What you need to know about jewelry hallmarks

Buying antique or vintage jewelry means first figuring out what it is, where and when it was made, and by whom. That’s why the first thing an experienced buyer will do is hold a piece up to a loupe and examine it for hallmarks. If jewelry has hallmarks and they appear authentic, identifying its value is a whole lot easier.

But many countries – including the U.S. – do not have an official hallmarking system and the hallmarks of one country can vary dramatically from another. How does a budding collector begin to unravel this puzzle?

A trusted dealer can help but if you want to learn to identify jewelry on your own, you’ll need a good guide. There are a few books on the market, but if you want the ultimate, illustrated reference book, be prepared to shell out a couple hundred bucks for World Hallmarks, Volume I: Europe, 19th to 21st Centuries, due out in its second printing this month. As co-author Danusia Niklewicz puts it, “This book will pay for itself with one correctly identified piece.”

I recently spoke to Niklewicz and William Whetstone, who compiled this tome with fellow appraiser Lindy Matula, about the basics of hallmark identification.

Is it common for people to confuse a maker’s mark with a hallmark?

Danusia Niklewicz: Yes, especially in the U.S. where we don’t hallmark goods. On our website people can send in questions about hallmarks and many times we receive maker’s marks instead of hallmarks. People think any maker’s mark is a hallmark and that becomes a problem. Maker’s marks aren’t nearly as well documented as hallmarks.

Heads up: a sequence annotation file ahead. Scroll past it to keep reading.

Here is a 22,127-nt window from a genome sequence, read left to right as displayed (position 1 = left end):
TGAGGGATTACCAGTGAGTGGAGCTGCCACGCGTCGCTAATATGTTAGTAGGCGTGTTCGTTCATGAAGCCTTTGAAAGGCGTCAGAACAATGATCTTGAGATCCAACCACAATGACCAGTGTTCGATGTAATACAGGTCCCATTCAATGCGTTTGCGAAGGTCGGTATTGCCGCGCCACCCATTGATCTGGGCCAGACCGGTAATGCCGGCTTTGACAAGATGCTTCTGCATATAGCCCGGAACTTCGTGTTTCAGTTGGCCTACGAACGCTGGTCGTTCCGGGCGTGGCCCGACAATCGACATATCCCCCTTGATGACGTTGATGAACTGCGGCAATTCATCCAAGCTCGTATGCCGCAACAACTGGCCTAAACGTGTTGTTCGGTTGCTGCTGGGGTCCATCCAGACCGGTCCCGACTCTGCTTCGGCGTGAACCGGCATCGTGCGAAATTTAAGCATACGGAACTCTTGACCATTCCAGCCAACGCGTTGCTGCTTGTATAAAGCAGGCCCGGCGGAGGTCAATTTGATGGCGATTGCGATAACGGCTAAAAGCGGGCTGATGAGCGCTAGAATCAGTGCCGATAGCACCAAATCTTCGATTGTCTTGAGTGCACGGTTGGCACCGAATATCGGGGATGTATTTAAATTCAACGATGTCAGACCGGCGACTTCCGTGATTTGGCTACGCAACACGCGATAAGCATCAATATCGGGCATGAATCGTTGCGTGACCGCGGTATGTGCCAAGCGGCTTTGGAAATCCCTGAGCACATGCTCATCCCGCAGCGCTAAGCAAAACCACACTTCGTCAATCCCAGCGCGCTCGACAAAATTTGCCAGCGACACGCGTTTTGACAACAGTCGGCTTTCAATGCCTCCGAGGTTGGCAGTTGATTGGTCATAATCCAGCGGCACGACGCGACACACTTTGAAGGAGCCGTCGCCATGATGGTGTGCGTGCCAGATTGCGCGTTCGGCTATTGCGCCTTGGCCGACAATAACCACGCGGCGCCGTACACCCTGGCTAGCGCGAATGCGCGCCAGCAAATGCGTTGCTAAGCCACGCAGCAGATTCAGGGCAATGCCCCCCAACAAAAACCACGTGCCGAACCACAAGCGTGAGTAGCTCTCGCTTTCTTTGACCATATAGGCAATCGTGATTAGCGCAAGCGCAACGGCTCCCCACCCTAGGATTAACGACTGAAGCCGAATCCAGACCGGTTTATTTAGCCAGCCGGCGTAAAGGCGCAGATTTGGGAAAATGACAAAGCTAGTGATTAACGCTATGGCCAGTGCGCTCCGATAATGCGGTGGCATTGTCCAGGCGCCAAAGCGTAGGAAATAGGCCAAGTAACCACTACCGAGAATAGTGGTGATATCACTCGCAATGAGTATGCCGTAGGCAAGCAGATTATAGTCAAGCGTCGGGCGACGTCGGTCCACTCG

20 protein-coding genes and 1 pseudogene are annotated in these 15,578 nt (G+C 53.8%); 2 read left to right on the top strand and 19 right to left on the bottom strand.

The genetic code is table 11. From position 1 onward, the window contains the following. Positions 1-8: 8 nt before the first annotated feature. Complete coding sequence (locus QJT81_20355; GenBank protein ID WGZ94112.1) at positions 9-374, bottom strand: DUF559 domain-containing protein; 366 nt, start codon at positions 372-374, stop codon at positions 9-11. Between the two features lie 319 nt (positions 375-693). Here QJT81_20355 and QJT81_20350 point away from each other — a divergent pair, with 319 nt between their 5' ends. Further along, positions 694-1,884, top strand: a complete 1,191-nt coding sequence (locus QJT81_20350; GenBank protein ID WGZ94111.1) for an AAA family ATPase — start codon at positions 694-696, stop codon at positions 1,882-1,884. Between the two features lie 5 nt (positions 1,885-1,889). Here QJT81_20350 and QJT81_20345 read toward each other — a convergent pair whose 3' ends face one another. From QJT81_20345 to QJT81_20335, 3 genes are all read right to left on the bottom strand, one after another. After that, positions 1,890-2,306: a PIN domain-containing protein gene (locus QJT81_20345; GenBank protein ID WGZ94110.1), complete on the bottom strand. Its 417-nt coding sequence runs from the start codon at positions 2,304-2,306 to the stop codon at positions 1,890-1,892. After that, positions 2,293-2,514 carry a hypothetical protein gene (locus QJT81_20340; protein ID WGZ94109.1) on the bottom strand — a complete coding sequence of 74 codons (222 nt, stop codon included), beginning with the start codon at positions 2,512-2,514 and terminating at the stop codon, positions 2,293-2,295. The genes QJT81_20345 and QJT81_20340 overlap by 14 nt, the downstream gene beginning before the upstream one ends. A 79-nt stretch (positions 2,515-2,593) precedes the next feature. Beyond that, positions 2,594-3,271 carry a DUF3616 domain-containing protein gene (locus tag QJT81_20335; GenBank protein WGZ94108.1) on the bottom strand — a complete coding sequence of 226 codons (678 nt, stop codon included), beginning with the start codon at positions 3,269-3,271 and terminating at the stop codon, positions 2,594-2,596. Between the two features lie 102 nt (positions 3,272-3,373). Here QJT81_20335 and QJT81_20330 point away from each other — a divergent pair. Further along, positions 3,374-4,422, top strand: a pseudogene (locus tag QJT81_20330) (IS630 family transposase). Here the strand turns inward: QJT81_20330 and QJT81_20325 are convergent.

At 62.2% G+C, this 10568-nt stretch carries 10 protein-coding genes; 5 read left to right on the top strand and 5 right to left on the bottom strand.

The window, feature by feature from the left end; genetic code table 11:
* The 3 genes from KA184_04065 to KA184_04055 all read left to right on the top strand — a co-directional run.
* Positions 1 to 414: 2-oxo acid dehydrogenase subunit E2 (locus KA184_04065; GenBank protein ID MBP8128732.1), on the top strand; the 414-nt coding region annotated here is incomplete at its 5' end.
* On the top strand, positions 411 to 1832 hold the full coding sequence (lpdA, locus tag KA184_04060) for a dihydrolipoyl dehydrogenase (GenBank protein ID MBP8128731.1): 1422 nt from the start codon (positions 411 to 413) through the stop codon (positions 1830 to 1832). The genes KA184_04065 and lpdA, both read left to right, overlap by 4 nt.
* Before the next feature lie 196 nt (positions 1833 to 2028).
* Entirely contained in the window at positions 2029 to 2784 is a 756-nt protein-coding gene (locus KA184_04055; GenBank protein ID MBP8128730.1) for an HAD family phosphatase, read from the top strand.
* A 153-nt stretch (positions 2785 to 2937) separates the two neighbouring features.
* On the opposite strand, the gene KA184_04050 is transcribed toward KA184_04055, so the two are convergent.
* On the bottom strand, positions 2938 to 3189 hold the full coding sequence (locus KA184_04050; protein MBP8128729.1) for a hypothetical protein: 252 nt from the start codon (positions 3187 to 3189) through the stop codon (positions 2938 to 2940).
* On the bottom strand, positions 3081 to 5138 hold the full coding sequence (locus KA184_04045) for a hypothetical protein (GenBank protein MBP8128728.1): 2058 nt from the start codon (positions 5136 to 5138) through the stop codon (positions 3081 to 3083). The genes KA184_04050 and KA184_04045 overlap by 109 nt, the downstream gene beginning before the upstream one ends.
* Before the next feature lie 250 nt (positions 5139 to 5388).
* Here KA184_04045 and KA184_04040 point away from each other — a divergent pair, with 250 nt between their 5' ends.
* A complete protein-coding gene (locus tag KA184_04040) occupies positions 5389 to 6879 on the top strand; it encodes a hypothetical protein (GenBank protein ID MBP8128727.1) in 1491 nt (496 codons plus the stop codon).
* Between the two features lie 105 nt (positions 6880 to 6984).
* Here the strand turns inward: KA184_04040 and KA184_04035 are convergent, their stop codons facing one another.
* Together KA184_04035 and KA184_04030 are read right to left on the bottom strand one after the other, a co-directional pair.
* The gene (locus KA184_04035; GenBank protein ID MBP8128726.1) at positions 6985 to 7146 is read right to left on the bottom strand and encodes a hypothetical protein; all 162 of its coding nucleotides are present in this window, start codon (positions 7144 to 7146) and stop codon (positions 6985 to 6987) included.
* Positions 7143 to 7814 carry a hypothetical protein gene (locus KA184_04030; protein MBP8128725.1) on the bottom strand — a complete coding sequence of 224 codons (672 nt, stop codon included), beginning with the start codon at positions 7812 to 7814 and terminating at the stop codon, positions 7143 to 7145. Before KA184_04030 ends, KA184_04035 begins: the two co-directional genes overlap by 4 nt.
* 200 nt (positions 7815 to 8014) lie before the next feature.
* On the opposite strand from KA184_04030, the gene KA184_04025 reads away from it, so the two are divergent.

Many countries don’t offer lists of registered makers or their marks. Even in the U.S. and Canada, there is no requirement to register one’s mark. As a result, there is nowhere to research the identity of a signature or mark. You will only find hallmarks on jewelry made in countries that have laws that require independent testing of metal fineness and that document their makers marks with an official stamp – a government stamp or an independent lab stamp – indicating the results of such testing.

William Whetstone: In many places, especially Europe, it’s required that a maker register their mark at a hallmarking or assaying office so it can be tracked. In most European countries, a secondary system is set up where the assay office tests the pieces and puts their stamps on it to indicate that it was verified by an independent body. It’s similar to gem certification. Most people buying an expensive diamond today want a certificate issued by an independent organization like the GIA. Just like these certified diamonds that are laser-inscribed on the girdle of the diamond with the cert number, a hallmarked item is marked with the results of the testing.


Russian hallmark and maker’s mark

So what kind of assurance am I getting with a maker’s mark?

Whetstone: A maker’s mark can be the manufacturer, the company that sponsored the piece to be made, or the individual craftsman. In any case, whoever is marked on the piece takes the responsibility for it. In countries where they don’t even mark their pieces, the importer becomes the responsible party. Really, a hallmark is about the most important means of consumer protection within the precious metals. In other words, if you’re a maker and you stamp something 18kt, you take responsibility. You’re guaranteeing that it’s 18kt.